According to its website, WEKA provides a variety of surveillance, security and transport services, and was founded in 2011 by Todd and Crystal Herring.

Alaska Public Offices Commission records show the Herrings are donors to the Bronson campaign, as well as to a group called Open for Business Anchorage. According to its website, the group’s mission is to “invest aggressively and strategically in candidates, ballot initiatives, community involvement and legislation that is directly targeted at protecting and growing Anchorage’s economy.”

State business license records show that WEKA LLC was granted a business license in 2011 and that WEKA Tactical LLC was granted one in 2013. WEKA Medical, which will provide the COVID-19 treatment services, was just issued a business license by the state about two weeks ago, on Sept. 20.

According to the press release from the mayor’s office, the treatment center run by WEKA Medical “will have the capacity to treat hundreds of patients per week” and will “significantly increase” overall treatment capacity in the city.

Monoclonal antibody treatment helps reduce symptoms and can prevent hospitalization for certain groups of people who contract COVID-19. However, it must be taken shortly after a person is diagnosed and is encouraged for people who are at high risk of severe illness from COVID-19. Top state health officials still encourage vaccination as a preventative tool against the virus.

The state’s vaccine monitoring dashboard shows that just over 58% of eligible Alaskans 12 and older are now fully vaccinated, and that 63.5% have gotten an initial vaccine dose.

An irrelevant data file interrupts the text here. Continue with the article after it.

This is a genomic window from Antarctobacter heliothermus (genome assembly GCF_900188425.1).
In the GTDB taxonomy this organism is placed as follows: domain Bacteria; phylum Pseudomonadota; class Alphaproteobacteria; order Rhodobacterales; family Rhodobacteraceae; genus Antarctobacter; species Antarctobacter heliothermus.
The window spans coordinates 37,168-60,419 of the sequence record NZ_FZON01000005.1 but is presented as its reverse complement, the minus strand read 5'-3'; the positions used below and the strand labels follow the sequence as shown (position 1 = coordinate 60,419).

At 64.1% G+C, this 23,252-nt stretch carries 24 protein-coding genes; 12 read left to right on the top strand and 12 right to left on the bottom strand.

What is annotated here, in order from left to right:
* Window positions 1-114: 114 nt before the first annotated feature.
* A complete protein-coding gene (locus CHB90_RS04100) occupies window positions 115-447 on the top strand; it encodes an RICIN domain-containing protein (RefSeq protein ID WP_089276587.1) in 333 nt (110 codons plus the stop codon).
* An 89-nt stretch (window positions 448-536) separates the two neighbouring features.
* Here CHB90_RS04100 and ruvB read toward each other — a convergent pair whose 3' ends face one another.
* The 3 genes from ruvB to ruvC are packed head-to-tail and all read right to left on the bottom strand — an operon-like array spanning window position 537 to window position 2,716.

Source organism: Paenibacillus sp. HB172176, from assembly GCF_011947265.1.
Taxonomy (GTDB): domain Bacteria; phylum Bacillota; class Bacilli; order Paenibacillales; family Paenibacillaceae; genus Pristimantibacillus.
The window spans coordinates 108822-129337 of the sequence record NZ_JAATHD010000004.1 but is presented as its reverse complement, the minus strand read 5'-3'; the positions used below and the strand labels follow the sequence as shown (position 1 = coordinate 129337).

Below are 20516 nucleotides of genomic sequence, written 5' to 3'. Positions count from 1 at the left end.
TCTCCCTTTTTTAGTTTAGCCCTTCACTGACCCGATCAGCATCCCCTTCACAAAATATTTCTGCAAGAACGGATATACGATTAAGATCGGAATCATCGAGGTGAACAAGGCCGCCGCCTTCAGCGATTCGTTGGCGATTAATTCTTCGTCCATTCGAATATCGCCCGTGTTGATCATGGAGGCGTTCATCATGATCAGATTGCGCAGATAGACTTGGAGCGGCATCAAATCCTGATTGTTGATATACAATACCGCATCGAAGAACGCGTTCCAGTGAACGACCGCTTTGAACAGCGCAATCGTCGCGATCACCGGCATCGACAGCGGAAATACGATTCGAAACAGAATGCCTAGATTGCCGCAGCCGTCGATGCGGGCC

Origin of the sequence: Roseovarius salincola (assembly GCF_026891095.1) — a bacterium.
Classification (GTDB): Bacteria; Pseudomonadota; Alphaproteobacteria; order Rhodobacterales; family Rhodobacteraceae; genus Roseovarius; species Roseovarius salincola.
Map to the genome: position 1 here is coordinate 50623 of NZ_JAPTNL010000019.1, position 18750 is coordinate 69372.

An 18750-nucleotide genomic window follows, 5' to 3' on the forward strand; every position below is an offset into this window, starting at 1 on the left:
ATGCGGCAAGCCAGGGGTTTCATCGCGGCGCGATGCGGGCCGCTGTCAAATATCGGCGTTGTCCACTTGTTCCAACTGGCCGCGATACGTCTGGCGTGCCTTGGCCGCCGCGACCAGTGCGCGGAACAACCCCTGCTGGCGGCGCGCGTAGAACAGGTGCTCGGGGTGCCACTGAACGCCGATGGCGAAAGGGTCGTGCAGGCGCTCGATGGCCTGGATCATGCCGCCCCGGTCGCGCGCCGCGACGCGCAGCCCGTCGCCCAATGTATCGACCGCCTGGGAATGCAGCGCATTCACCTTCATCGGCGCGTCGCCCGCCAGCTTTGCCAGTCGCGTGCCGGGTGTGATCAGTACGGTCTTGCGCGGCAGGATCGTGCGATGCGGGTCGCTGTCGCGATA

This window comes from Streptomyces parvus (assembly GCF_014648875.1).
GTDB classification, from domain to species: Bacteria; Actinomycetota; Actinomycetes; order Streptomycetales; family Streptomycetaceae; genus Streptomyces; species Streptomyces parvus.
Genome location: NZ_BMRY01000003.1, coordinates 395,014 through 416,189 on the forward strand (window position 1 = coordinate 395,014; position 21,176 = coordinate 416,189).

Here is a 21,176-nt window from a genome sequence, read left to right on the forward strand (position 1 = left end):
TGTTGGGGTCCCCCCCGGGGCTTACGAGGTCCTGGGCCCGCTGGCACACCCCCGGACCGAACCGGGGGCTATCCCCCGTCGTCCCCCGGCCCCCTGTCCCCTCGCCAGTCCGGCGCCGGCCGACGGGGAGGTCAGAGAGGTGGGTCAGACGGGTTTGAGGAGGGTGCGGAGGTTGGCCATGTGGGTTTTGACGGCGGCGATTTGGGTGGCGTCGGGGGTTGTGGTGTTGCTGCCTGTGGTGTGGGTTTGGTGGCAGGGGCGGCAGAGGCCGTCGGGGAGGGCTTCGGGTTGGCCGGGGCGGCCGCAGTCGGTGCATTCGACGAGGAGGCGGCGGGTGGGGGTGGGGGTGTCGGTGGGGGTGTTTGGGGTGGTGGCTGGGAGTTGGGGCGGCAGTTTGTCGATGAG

The state health department reported on several days last week and on Monday that at least 60% of eligible Alaskans were fully vaccinated. A department spokesperson confirmed that Tuesday’s data of 58.3% was correct, and that the department is looking into the discrepancy.

State testing data shows that Alaska’s current average positivity rate over the last seven days is 9.86%.

Of the 871 new COVID-19 cases reported Tuesday, 835 of them were identified among Alaska residents of the following communities:

  • Anchorage: 240
  • Fairbanks: 102
  • Wasilla: 96
  • Bethel Census Area: 58
  • Palmer: 45
  • Kodiak: 32
  • North Pole: 29
  • Kenai: 28
  • Eagle River: 24
  • Yukon-Koyukuk Census Area: 17
  • Juneau: 15
  • Soldotna: 15
  • Ketchikan: 10
  • Dillingham Census Area: 8
  • Fairbanks North Star Borough: 7
  • Girdwood: 7
  • Chugiak: 6
  • Kusilvak Census Area: 6
  • Nome: 6
  • Valdez: 6
  • Bethel: 5
  • Dillingham: 5
  • Homer: 5
  • Nome Census Area: 5
  • Big Lake: 4
  • Delta Junction: 4
  • Houston: 4
  • Northwest Arctic Borough: 4
  • Petersburg: 4
  • Salcha: 4
  • Yakutat plus Hoonah-Angoon: 4
  • Seward: 3
  • Utqiagvik: 3
  • Willow: 3
  • Bristol Bay plus Lake and Peninsula: 2
  • Copper River Census Area: 2
  • Haines: 2
  • Ketchikan Gateway Borough: 2
  • Sitka: 2
  • Southeast Fairbanks Census Area: 2
  • Cordova: 1
  • Denali Borough: 1
  • Hooper Bay: 1
  • Kenai Peninsula Borough North: 1
  • Kotzebue: 1
  • North Slope Borough: 1
  • Sterling: 1
  • Sutton-Alpine: 1
  • Unalaska: 1

The state also reported 36 additional nonresident COVID-19 cases on Tuesday throughout the state.

Editor’s note: This article has been updated with additional information.